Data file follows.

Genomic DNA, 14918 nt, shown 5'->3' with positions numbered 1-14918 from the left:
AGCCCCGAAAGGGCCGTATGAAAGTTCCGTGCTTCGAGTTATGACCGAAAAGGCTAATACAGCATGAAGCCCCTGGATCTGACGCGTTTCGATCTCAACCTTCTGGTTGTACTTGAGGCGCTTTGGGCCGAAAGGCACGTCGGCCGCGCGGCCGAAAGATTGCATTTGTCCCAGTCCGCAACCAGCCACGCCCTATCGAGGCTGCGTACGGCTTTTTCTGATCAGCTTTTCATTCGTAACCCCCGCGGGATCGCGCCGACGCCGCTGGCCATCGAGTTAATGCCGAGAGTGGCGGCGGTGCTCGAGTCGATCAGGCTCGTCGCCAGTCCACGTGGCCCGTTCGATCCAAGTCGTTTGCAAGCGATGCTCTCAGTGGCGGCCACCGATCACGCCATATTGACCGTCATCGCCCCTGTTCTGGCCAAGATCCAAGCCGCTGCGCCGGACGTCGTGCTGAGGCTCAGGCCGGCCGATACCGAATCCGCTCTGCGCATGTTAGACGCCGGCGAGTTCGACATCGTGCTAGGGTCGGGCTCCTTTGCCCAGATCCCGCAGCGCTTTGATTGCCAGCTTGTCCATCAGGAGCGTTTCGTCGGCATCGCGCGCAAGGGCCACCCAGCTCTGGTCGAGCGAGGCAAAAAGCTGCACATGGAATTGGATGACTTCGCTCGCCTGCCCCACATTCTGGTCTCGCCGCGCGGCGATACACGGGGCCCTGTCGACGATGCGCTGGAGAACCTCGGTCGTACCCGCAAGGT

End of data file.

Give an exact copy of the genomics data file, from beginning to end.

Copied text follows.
Genomic DNA, 14918 nt, shown 5'->3' with positions numbered 1-14918 from the left:
AGCCCCGAAAGGGCCGTATGAAAGTTCCGTGCTTCGAGTTATGACCGAAAAGGCTAATACAGCATGAAGCCCCTGGATCTGACGCGTTTCGATCTCAACCTTCTGGTTGTACTTGAGGCGCTTTGGGCCGAAAGGCACGTCGGCCGCGCGGCCGAAAGATTGCATTTGTCCCAGTCCGCAACCAGCCACGCCCTATCGAGGCTGCGTACGGCTTTTTCTGATCAGCTTTTCATTCGTAACCCCCGCGGGATCGCGCCGACGCCGCTGGCCATCGAGTTAATGCCGAGAGTGGCGGCGGTGCTCGAGTCGATCAGGCTCGTCGCCAGTCCACGTGGCCCGTTCGATCCAAGTCGTTTGCAAGCGATGCTCTCAGTGGCGGCCACCGATCACGCCATATTGACCGTCATCGCCCCTGTTCTGGCCAAGATCCAAGCCGCTGCGCCGGACGTCGTGCTGAGGCTCAGGCCGGCCGATACCGAATCCGCTCTGCGCATGTTAGACGCCGGCGAGTTCGACATCGTGCTAGGGTCGGGCTCCTTTGCCCAGATCCCGCAGCGCTTTGATTGCCAGCTTGTCCATCAGGAGCGTTTCGTCGGCATCGCGCGCAAGGGCCACCCAGCTCTGGTCGAGCGAGGCAAAAAGCTGCACATGGAATTGGATGACTTCGCTCGCCTGCCCCACATTCTGGTCTCGCCGCGCGGCGATACACGGGGCCCTGTCGACGATGCGCTGGAGAACCTCGGTCGTACCCGCAAGGT